Loss puts .500 out of reach for Padres

Friars shut out in opener of season-ending series in SF

October 2nd, 2021

SAN FRANCISCO -- On the final weekend of the season in San Francisco, a World Series favorite is on the verge of dethroning the Dodgers for the National League West crown.

That team -- and you probably wouldn't have believed this in March -- is not the Padres.

Indeed, the Giants are having the season the Padres thought they'd be having. The Padres, meanwhile, are having the season that most of the baseball world figured the Giants would be having.

While San Francisco inched ever closer to a NL West title on Friday night, the Padres were left with this stark reality after their 3-0 loss at Oracle Park: For the 10th time in 11 seasons, they'll finish below .500. The only exception was 2020's shortened 60-game season.

“We never imagined being here,” said Padres manager Jayce Tingler, whose club is 78-82. “We certainly didn’t imagine being in this spot, especially through the first half.”

It has been quite a fall from grace for the team that held the best record in baseball in late May and seriously eyed a division title at the All-Star break. On July 23, the Padres sat 17 games above .500. Now, they’re four games under, having lost seven straight and with the worst record in baseball since Aug. 11.

“It's been really hard,” star shortstop said prior to the game. “Us not making the playoffs, it was just a dagger straight to the heart, especially with the type of team we had. ... This is a part of baseball. We just learn from it, and we keep moving.”

Keep moving. Really, that's all the Padres can do. After this weekend, they’ll move right into an eventful offseason. Change is almost certainly coming to an organization that entered the season with World Series aspirations and instead will finish below .500. The extent of that change comes down to general manager A.J. Preller, who has already parted ways with pitching coach Larry Rothschild and farm director Sam Geaney, while moving scouting director Mark Conner into a special assistant role.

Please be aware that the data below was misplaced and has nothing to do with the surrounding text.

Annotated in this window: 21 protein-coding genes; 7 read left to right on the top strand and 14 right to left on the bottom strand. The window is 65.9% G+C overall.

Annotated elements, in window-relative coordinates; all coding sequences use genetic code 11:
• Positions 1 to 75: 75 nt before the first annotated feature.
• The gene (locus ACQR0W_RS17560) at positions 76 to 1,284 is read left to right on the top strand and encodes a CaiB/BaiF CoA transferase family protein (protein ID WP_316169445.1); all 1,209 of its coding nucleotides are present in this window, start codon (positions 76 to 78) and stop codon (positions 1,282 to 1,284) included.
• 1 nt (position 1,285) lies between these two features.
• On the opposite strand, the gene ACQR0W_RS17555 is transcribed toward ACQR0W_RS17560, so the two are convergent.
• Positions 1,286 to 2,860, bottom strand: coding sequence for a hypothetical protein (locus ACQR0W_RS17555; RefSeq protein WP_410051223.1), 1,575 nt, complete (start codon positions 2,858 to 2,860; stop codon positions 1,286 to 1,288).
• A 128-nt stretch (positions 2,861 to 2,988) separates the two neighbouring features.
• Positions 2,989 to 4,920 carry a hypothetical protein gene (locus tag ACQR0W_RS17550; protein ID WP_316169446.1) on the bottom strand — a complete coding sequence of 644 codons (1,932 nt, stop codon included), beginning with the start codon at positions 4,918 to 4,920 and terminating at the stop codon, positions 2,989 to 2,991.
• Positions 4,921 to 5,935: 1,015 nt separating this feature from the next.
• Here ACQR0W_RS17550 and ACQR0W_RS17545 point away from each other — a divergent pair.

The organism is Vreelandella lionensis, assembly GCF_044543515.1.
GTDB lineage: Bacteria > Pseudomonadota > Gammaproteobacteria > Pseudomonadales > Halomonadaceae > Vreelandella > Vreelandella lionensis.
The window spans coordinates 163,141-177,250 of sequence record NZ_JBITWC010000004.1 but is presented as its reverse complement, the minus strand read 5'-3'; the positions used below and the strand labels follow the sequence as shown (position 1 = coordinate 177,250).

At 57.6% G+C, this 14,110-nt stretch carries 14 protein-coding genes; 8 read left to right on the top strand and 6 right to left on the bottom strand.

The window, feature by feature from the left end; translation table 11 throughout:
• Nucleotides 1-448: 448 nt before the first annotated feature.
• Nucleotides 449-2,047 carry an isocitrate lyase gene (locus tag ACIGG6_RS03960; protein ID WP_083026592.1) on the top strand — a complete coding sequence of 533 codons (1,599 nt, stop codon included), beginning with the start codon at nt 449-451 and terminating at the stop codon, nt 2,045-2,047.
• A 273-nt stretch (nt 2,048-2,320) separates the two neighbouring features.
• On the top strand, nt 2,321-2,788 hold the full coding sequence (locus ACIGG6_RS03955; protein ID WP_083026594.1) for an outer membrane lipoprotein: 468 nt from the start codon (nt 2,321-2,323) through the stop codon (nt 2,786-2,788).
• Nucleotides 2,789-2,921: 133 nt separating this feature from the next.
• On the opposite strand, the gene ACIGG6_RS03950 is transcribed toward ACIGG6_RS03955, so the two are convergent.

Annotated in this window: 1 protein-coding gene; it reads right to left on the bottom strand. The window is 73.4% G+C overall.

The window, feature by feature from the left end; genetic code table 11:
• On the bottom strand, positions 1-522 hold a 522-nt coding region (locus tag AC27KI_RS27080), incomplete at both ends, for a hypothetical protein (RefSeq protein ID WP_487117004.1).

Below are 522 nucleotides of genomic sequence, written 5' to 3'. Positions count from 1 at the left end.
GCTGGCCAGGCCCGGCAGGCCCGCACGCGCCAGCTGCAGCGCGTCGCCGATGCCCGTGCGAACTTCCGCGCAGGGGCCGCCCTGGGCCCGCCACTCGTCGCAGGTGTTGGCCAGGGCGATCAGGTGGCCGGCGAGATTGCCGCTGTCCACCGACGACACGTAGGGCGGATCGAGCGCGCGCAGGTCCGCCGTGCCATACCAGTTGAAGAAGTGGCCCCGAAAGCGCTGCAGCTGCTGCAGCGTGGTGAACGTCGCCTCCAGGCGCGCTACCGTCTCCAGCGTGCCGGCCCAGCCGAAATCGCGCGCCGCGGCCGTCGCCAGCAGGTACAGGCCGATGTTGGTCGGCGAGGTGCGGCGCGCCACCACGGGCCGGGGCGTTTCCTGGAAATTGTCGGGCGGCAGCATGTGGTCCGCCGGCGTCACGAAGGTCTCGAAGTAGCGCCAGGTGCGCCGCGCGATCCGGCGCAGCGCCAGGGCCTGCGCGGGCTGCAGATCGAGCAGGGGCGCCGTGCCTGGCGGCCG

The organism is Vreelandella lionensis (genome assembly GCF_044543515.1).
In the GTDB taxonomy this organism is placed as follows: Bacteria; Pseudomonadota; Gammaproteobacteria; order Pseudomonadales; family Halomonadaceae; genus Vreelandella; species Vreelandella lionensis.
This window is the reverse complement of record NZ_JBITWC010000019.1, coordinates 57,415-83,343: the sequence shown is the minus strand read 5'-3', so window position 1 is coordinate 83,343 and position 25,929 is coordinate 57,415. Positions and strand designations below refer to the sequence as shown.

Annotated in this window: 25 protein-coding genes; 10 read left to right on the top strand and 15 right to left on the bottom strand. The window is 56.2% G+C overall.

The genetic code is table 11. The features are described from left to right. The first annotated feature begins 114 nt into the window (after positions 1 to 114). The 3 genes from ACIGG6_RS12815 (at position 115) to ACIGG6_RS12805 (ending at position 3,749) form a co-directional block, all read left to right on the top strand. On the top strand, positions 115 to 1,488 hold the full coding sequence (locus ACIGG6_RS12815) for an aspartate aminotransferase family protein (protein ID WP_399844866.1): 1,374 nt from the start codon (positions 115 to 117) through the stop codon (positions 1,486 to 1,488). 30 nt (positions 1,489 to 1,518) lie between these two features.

Whatever further changes are coming, Tatis’ remarkable 2021 season offers a reminder: it’s not so bleak as the past month and a half would suggest. The Padres have a 22-year-old superstar to build around, and he’s locked up contractually for the next 13 years. Really, they have in place a handful of foundational pieces for a successful 2022 season.

Then again, some retooling needs to be done.

Sure, the Padres were hit hard by injuries. But they also failed to rise up and meet that challenge. Tatis is adamant that the Padres are “really close.” But what, exactly, needs to change for San Diego to do what the Giants have done this year, turning a sub-.500 team into one of the best teams in baseball?

“That’s A.J.’s work,” Tatis said with a laugh. “Everybody knows what type of group we had at the beginning and how injuries affected us. It’s very clear what happened. Now we’ve got to hold ourselves accountable. Injuries are a part of this game. But we’ve just got to find how to be a little bit more deep of a team.”

Maybe the Padres reinforce that depth in the offseason. Maybe they make some other shrewd decisions and transactions. Maybe they catch a break next season with their injury luck.

But even if all of that goes right, here’s another reality the Padres have to deal with: There’s no longer only one behemoth in the NL West they need to overtake. There are two. The Dodgers and Giants are both 100-game winners, and they’ll finish the season with the two best records in the Major Leagues.

“Both those teams -- we’ve got work to do to get there,” Tingler said. “And that’s where we’ve got to get to. … We’ve seen the entire National League. No doubt there are some good teams out there. But these are two of the deepest teams around.”

In 2021, the Padres learned the hard way that they were not. They’ve got a long winter ahead that they’ll spend trying to fix that.